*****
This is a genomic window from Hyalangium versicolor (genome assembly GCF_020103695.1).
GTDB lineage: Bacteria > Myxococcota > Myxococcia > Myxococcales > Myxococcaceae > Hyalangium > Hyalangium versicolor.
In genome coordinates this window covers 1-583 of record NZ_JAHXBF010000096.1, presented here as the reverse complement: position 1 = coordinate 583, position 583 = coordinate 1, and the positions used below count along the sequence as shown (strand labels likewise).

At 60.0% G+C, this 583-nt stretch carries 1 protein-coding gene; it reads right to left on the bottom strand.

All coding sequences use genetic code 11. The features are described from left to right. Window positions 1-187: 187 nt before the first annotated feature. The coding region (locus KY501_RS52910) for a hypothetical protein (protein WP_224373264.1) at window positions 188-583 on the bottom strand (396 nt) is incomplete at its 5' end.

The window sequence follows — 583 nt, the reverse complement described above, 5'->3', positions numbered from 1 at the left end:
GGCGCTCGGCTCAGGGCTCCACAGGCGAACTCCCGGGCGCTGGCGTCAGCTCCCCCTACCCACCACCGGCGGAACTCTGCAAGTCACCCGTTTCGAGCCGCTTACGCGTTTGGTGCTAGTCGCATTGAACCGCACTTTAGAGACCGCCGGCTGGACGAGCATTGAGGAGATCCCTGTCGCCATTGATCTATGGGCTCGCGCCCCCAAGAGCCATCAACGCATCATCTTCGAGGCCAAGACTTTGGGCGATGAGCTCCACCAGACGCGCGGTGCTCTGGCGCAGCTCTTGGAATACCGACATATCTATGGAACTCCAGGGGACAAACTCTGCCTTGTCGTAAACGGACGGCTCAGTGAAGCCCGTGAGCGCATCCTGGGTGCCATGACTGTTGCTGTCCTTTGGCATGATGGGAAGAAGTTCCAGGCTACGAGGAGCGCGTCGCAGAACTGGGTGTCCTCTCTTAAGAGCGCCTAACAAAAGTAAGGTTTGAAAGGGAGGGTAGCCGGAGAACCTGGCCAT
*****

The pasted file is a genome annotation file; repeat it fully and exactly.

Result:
This is a genomic window from Hyalangium versicolor (genome assembly GCF_020103695.1).
GTDB lineage: Bacteria > Myxococcota > Myxococcia > Myxococcales > Myxococcaceae > Hyalangium > Hyalangium versicolor.
In genome coordinates this window covers 1-583 of record NZ_JAHXBF010000096.1, presented here as the reverse complement: position 1 = coordinate 583, position 583 = coordinate 1, and the positions used below count along the sequence as shown (strand labels likewise).

At 60.0% G+C, this 583-nt stretch carries 1 protein-coding gene; it reads right to left on the bottom strand.

All coding sequences use genetic code 11. The features are described from left to right. Window positions 1-187: 187 nt before the first annotated feature. The coding region (locus KY501_RS52910) for a hypothetical protein (protein WP_224373264.1) at window positions 188-583 on the bottom strand (396 nt) is incomplete at its 5' end.

The window sequence follows — 583 nt, the reverse complement described above, 5'->3', positions numbered from 1 at the left end:
GGCGCTCGGCTCAGGGCTCCACAGGCGAACTCCCGGGCGCTGGCGTCAGCTCCCCCTACCCACCACCGGCGGAACTCTGCAAGTCACCCGTTTCGAGCCGCTTACGCGTTTGGTGCTAGTCGCATTGAACCGCACTTTAGAGACCGCCGGCTGGACGAGCATTGAGGAGATCCCTGTCGCCATTGATCTATGGGCTCGCGCCCCCAAGAGCCATCAACGCATCATCTTCGAGGCCAAGACTTTGGGCGATGAGCTCCACCAGACGCGCGGTGCTCTGGCGCAGCTCTTGGAATACCGACATATCTATGGAACTCCAGGGGACAAACTCTGCCTTGTCGTAAACGGACGGCTCAGTGAAGCCCGTGAGCGCATCCTGGGTGCCATGACTGTTGCTGTCCTTTGGCATGATGGGAAGAAGTTCCAGGCTACGAGGAGCGCGTCGCAGAACTGGGTGTCCTCTCTTAAGAGCGCCTAACAAAAGTAAGGTTTGAAAGGGAGGGTAGCCGGAGAACCTGGCCAT